EGU General Assembly 2023
© Author(s) 2023. This work is distributed under
the Creative Commons Attribution 4.0 License.

Using Deep Learning to understand variations in fault zone properties: distinguishing foreshocks from aftershocks

Laura Laurenti1, Gabriele Paoletti2, Elisa Tinti2, Fabio Galasso3, Luca Franco1, Cristiano Collettini2, and Chris Marone2
Laura Laurenti et al.
  • 1Università La Sapienza, Department of Computer, Control and Management Engineering, Rome, Italy
  • 2Università La Sapienza, Earth Science, Rome, Italy
  • 3Università La Sapienza, Computer Science, Rome, Italy

Fault zone properties can change significantly during the seismic cycle in response to stress changes, microcracking and wall rock damage. Lab experiments show consistent changes in elastic properties prior to and after lab earthquakes (EQ) and previous works show that machine learning/deep learning (ML/DL) techniques are successful for capturing such changes. Here, we apply DL techniques to assess whether similar changes occur during the seismic cycle of tectonic EQ. The main motivation is to generalize lab-based findings to tectonic faulting, to predict failure and identify precursors. The novelty is that we use EQ traces as probing signals to estimate the fault state.

We train DL model to distinguish foreshocks, aftershocks and time to failure of the Mw 6.5 2016 Norcia EQ in central Italy, October 30th 2016. We analyze a 25-second window of 3-component data around the P- and S-wave arrivals for events near the Norcia fault with M>0.5 and ±2 months before/after the Norcia mainshock. Normalized waveforms are used to train a Convolutional Neural Network (CNN). As a first task we divide events into two classes (foreshocks/aftershocks), and then refine the classification as a function of time-to-failure (TTF) for the mainshock. Our DL model perform very well for TTF classification into 2, 4, 8, or 9-classes for the 2 months before/after the mainshock. We explore a range of seismic ray paths near, through, and away from the Norcia mainshock fault zone. Model performance exceeds 90% for most stations. Waveform investigations show that wave amplitude is not the key factor; other waveform properties dictate model performance. Models derived from seismic spectra, rather than time-domain data, are equally good. We challenged the model in several ways to confirm the results. We found reduced performance in training the model with the wrong mainshock time and by omitting data immediately before/after the mainshock. Foreshock/aftershock identification is significantly degraded also by removing high frequencies (filtering seismic data above 25 Hz). We tested data from different years to understand seasonality at individual stations for the time period September to December and removed these effects. Comparing these seasonality effects defined from noise with our EQ results shows that foreshocks/aftershocks for the 2016 Norcia mainshock are well resolved. Training with data containing EQ offers a huge increase in classification performance over noise only, proving that EQ signals are the sole that enable assessing timing as a function of the fault status. To confirm our results and understand which stations are able to detect changes of fault properties we perform a further test cleaning the signals from the seasonality by confounding the DL with a shuffled noise (adversarial training).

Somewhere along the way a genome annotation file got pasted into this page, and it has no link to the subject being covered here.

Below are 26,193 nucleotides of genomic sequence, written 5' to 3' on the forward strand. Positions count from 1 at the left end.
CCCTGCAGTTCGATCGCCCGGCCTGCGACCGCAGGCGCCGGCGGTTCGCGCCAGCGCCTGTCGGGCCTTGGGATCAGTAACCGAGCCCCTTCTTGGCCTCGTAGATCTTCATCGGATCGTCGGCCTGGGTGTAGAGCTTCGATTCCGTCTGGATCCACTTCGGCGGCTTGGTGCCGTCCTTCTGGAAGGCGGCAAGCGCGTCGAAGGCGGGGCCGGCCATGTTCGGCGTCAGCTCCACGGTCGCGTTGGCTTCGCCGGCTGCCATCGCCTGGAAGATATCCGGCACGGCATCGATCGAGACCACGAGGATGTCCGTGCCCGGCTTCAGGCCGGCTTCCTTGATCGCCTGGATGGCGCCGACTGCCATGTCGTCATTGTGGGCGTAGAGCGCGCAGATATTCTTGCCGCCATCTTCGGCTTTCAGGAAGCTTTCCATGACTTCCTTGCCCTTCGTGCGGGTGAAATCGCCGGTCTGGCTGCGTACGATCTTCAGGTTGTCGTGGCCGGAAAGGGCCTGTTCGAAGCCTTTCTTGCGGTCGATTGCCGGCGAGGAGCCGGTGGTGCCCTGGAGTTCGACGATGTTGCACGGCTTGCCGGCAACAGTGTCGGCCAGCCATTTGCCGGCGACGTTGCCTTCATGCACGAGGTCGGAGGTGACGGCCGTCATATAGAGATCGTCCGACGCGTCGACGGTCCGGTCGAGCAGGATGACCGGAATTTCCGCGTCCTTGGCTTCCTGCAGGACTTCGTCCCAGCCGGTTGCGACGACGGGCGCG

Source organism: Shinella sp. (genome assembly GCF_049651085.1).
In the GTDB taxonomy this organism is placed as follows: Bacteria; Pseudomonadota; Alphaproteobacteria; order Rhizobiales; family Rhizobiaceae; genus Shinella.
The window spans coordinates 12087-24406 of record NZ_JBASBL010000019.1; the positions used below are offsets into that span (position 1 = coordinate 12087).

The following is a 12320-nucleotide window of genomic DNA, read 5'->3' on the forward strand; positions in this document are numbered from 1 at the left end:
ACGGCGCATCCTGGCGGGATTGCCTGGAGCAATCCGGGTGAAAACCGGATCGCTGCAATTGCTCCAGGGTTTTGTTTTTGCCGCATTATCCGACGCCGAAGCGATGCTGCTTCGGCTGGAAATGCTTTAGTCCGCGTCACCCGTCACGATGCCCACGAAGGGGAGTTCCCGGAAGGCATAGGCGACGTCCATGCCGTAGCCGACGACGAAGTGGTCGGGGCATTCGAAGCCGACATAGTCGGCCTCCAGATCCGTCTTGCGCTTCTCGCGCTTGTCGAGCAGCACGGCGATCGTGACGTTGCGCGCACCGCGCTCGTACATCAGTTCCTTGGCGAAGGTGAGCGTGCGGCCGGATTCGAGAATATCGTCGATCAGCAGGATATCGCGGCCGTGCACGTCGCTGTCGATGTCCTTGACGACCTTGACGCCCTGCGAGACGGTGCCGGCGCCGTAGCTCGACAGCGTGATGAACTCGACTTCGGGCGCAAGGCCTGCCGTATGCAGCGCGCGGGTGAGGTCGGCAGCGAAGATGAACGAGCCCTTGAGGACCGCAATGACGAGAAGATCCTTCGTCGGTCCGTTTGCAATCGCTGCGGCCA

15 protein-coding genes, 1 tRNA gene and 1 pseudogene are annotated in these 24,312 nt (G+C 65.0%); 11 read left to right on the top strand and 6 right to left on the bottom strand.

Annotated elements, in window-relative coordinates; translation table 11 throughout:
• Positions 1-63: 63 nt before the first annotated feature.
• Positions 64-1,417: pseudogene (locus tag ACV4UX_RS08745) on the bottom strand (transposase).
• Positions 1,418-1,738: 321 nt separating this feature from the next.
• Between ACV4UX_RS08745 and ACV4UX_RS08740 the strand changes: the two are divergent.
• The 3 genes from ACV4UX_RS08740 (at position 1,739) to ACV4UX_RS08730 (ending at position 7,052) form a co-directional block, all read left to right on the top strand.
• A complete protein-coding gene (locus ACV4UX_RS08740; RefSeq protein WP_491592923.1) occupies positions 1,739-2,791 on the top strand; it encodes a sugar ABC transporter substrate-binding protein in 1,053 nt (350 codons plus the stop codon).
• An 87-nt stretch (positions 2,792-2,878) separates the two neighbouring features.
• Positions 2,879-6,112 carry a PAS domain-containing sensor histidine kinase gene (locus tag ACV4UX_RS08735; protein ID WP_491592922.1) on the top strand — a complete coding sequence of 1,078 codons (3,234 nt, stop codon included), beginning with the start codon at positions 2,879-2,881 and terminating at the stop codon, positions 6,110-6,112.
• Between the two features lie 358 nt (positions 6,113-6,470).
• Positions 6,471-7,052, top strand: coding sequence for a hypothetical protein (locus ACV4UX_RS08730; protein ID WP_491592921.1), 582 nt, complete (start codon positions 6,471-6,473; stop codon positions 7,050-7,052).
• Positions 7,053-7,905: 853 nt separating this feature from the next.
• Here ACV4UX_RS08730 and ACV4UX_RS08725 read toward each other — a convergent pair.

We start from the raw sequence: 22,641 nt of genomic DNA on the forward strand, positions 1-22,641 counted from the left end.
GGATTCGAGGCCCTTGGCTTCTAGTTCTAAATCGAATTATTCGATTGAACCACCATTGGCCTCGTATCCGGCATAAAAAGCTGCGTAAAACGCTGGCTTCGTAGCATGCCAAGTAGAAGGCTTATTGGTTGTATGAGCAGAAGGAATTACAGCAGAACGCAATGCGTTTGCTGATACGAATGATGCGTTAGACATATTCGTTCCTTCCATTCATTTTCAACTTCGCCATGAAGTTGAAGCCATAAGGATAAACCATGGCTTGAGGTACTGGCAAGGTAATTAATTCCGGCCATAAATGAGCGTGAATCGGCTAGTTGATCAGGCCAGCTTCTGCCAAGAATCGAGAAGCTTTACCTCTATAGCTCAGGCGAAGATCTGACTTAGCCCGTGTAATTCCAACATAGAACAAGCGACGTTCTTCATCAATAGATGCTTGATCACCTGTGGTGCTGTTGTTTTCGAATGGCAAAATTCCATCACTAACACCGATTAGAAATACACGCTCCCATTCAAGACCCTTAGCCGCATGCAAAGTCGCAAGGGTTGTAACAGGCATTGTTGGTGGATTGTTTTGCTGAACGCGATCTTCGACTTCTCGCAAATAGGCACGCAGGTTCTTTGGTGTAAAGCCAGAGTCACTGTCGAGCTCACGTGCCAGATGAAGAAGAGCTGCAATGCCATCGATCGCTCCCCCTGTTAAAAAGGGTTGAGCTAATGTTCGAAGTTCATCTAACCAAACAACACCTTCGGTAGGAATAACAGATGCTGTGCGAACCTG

We conclude that DL is able to recognize variations in the stress state and fracture during the seismic cycle. The model uses EQ-induced changes in seismic attenuation to distinguish foreshocks from aftershocks and time to failure. This is an important step in ongoing efforts to improve EQ prediction and precursor identification through the use of ML and DL.

How to cite: Laurenti, L., Paoletti, G., Tinti, E., Galasso, F., Franco, L., Collettini, C., and Marone, C.: Using Deep Learning to understand variations in fault zone properties: distinguishing foreshocks from aftershocks, EGU General Assembly 2023, Vienna, Austria, 24–28 Apr 2023, EGU23-5810,, 2023.